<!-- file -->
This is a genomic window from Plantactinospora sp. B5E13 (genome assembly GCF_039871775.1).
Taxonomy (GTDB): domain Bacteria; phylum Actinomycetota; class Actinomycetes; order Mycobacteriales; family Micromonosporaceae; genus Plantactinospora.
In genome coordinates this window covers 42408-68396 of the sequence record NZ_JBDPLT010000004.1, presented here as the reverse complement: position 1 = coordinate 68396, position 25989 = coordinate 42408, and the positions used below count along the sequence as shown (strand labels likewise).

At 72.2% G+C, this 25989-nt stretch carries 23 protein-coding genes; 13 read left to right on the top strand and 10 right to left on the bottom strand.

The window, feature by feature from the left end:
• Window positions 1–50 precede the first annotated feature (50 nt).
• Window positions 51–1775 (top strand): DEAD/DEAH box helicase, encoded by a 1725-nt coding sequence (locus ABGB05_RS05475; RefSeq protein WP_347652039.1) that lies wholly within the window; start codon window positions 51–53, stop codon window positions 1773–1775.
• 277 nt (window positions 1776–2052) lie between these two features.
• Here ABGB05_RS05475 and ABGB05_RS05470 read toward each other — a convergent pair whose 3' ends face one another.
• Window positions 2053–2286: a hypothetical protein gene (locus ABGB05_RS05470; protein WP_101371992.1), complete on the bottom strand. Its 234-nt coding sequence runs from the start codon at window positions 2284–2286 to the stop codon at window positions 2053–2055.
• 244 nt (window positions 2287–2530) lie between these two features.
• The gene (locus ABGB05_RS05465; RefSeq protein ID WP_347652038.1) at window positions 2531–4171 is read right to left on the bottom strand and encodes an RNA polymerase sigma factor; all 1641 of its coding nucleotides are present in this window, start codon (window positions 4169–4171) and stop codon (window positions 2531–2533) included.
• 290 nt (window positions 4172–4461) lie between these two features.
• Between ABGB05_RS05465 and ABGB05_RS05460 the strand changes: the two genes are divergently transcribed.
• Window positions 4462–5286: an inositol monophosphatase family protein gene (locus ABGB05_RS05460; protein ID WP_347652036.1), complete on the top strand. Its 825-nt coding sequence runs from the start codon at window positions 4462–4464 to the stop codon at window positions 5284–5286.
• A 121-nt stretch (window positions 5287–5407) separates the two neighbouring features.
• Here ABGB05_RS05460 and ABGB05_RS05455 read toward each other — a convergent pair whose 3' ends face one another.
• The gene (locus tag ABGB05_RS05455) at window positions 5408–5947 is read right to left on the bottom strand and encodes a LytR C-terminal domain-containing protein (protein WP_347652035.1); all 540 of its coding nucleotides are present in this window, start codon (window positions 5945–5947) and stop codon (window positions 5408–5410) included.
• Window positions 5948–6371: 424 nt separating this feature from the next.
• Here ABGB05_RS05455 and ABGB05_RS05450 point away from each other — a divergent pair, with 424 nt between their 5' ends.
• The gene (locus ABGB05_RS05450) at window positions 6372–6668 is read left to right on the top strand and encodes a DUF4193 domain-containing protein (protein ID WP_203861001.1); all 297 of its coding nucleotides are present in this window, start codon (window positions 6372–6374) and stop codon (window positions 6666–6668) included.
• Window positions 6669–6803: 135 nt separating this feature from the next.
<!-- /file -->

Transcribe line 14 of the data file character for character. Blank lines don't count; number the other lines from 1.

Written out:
• Between ABGB05_RS05465 and ABGB05_RS05460 the strand changes: the two genes are divergently transcribed.